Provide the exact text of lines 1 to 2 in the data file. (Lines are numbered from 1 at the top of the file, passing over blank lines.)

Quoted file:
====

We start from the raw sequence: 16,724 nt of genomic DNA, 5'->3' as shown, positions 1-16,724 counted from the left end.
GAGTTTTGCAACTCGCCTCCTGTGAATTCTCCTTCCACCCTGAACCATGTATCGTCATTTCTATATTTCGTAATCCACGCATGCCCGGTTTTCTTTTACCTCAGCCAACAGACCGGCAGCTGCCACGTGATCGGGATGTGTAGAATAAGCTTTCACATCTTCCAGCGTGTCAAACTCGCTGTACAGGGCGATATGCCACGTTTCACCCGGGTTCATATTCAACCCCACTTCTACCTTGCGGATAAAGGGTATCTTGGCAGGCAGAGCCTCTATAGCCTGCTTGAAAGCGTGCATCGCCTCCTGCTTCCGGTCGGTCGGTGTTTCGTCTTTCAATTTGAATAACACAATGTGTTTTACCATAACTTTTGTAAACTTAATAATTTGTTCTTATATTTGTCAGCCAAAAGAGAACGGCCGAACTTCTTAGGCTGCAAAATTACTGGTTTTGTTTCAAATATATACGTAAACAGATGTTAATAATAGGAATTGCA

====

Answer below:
We start from the raw sequence: 16,724 nt of genomic DNA, 5'->3' as shown, positions 1-16,724 counted from the left end.
GAGTTTTGCAACTCGCCTCCTGTGAATTCTCCTTCCACCCTGAACCATGTATCGTCATTTCTATATTTCGTAATCCACGCATGCCCGGTTTTCTTTTACCTCAGCCAACAGACCGGCAGCTGCCACGTGATCGGGATGTGTAGAATAAGCTTTCACATCTTCCAGCGTGTCAAACTCGCTGTACAGGGCGATATGCCACGTTTCACCCGGGTTCATATTCAACCCCACTTCTACCTTGCGGATAAAGGGTATCTTGGCAGGCAGAGCCTCTATAGCCTGCTTGAAAGCGTGCATCGCCTCCTGCTTCCGGTCGGTCGGTGTTTCGTCTTTCAATTTGAATAACACAATGTGTTTTACCATAACTTTTGTAAACTTAATAATTTGTTCTTATATTTGTCAGCCAAAAGAGAACGGCCGAACTTCTTAGGCTGCAAAATTACTGGTTTTGTTTCAAATATATACGTAAACAGATGTTAATAATAGGAATTGCA